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i need some advice...

Discussion in 'Pickups & Electronics [BG]' started by chub fresh, Jun 1, 2005.

  1. howdy. i need some advice.... i play a '69 gibson les paul recording bass. it's fun as hell to play, but the problem is that it sounds really flat and dead, like plunky. i'm considering having a pre amp installed, but i have many questions about these things, like, are they hard to install yourself, or should it be best left to the fix it guy? how much do they cost? what kinds of pre amps are out there? please help, because i really don't have a clue about them. i really appreciate it...thanks alot people!

  2. you may want to conisder a pickupchange first, or at least a switch to some bright stainless strings ( usually does the trick for me! )

    i would suggest D/addario Pro steels, and for pups, look into EMG, deffintly will brighten up your sound a lot more then a pre amp

    on a side note, id leave it alon considering its a 69' gibson.....
  3. Steve


    Aug 10, 2001
    Thats a short scale bass and it's going to sound like that.

    As stated, given what it is...get and outboad preamp. sadowsky...east....fodera....maybe a boss 8 band eq pedal...pick one.
  4. JoeB


    Dec 19, 1999
    Toronto, ON, Canada
    In situations like this I always try to do the cheapest/least invasive improvements first and *then* start upgrading.

    The quickest way to dramatically change the sound of your bass is with new strings. Read more in the strings forum here and ask other players in your area about what they've tried.

    If you've already tried that then new pickups are probably the next cheap upgrade. Again, do some reading in the pup forum to find out more there. If you do get some new pups, try to get ones that don't involve extra routing and hang on to the original ones in case you ever sell the bass. It would likely be more valueable to a buyer with the originals.

    If that still doesn't work then consider (as stated above) an outboard preamp. Ask around again. I personally feel that preamps can't dramatically make a sound that is lacking into a good sound but can make more of the good stuff already in the bass.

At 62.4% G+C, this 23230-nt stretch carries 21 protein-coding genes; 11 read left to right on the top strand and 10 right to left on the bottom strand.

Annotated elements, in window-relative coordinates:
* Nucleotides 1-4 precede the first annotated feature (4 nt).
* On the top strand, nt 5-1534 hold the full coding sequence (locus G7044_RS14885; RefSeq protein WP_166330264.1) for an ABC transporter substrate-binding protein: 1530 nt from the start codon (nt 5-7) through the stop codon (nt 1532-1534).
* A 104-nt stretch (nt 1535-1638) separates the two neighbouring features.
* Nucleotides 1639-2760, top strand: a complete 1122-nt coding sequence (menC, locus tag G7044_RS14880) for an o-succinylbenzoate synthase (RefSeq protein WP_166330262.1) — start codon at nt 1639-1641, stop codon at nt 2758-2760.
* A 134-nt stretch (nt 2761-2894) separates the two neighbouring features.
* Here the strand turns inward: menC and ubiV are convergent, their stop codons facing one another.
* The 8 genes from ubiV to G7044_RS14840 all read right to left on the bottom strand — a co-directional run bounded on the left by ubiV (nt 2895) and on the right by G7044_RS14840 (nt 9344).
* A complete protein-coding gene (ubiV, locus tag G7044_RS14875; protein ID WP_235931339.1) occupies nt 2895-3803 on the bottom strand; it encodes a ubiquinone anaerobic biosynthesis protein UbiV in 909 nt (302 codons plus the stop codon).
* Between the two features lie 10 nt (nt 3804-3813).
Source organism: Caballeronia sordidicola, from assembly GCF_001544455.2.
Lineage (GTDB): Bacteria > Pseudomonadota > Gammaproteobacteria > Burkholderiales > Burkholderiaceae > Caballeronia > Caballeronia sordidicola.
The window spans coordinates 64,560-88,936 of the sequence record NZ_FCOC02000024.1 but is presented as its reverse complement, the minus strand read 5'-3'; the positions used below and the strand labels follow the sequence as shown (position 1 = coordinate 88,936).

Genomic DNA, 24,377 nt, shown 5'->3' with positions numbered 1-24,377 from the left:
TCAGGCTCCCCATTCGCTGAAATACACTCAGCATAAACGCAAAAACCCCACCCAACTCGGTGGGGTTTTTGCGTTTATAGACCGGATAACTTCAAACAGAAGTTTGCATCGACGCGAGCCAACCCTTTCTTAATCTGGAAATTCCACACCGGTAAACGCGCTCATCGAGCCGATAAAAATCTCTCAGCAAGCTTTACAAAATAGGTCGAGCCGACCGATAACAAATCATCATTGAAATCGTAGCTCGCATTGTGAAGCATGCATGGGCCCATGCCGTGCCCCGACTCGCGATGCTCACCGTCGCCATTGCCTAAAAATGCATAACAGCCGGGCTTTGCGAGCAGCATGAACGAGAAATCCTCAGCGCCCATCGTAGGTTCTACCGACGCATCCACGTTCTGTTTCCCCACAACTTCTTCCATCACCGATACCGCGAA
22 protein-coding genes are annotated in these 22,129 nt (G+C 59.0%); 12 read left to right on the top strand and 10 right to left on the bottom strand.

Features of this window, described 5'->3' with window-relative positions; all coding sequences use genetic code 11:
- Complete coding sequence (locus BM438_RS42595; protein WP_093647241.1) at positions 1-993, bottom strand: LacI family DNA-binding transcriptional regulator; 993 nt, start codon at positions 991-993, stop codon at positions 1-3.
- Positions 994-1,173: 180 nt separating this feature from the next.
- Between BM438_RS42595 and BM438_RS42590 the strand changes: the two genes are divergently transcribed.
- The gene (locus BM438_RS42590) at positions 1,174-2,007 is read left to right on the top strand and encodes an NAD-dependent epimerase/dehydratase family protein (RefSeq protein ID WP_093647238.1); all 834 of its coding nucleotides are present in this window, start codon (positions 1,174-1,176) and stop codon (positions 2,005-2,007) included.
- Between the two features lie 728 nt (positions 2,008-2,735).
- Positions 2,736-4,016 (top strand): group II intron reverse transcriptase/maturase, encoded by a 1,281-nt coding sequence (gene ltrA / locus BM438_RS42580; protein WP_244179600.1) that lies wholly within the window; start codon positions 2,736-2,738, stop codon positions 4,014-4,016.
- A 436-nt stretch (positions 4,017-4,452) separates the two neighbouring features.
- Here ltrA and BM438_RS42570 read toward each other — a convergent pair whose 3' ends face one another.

Good luck.
  5. IIRC, that bass has nonstandard PUs, so replacing the PUs isn't gonna be possible without major surgery that would pretty much ruin its value and make it unrestorable to its original condition. I'd suggest new strings (try not only different makes but different styles--flatwound, roundwound, groundwound) *and* an outboard preamp. If that doesn't work, sell the bass and get a different one that sounds better to you.
  6. yah, it does sound a bit better with new strings. but it still doesn't have the punch that it should. it's just really plunky. kinda like a surf bass sound. . . . . i usually run it with a rat pedal (just a touch of distortion), and i even tried one of them sans amps in line after the rat, and that helps a little, but not enough...
    ......ok, so let me get something straight. if i was to put an "onboard" pre amp into this bass, would its body will need to be routed out or something? like richard said, i can't really replace the pickups. so i'd hafta keep em in there... sorry, this stuff just seems so high tech to me. i don't really know **** about this kinda thing. i'm a plug-in-and-play kinda guy... i love the bass. it plays like a mother****er. i just wish i could get it to sound good.

    thanks for ya help dudes.

  7. I still say, *don't* use an onboard pre, use an *out*board pre. Two reasons: (1) it requires no routing, and you can try it out at a store just by plugging it in; and (2) if the pre doesn't help, you don't have to go through the hassle of uninstalling it from the bass, you can just unplug it and return it to thje store and sell it on eBay. I'd suggest trying the Sadowsky or Aguilar outboard pre, either of which is IMO better than the Rat or the Sans. I'm sure there are others, I just can't think of them now.
  8. JoeB


    Dec 19, 1999
    Toronto, ON, Canada
    yes, I'd agree with Richard's answer. Just get an outboard preamp. If it doesn't work you can always return/sell it with no damage to your bass.

    I think what you're hearing is just the sound of a short-scale bass my man. They do have that "plunky" sound which is different from long-scale but kinda cool in its own way.
  9. Lyle Caldwell

    Lyle Caldwell

    Sep 7, 2004
  10. ok, so how much does one of them things cost? i'm not really that concerned with damaging my bass, cuz i'll never sell it or anything... it's a short scale thing huh? hmm. i also got this beat down old hagstrom swede bass that i borrowed from a friend, and it sounds way better, but it plays like ****. the bridge is rusted to hell, the inlays are falling out of the neck, and screws fall out of it all the time... dang.
  11. MJ5150

    MJ5150 Moderator Staff Member Supporting Member

    Apr 12, 2001
    Olympia, WA
    Roughly $150-200 used for either the Aguilar or Sadowsky. The Sadowsky is $240 brand new, and the Aguilar is $230 brand new.


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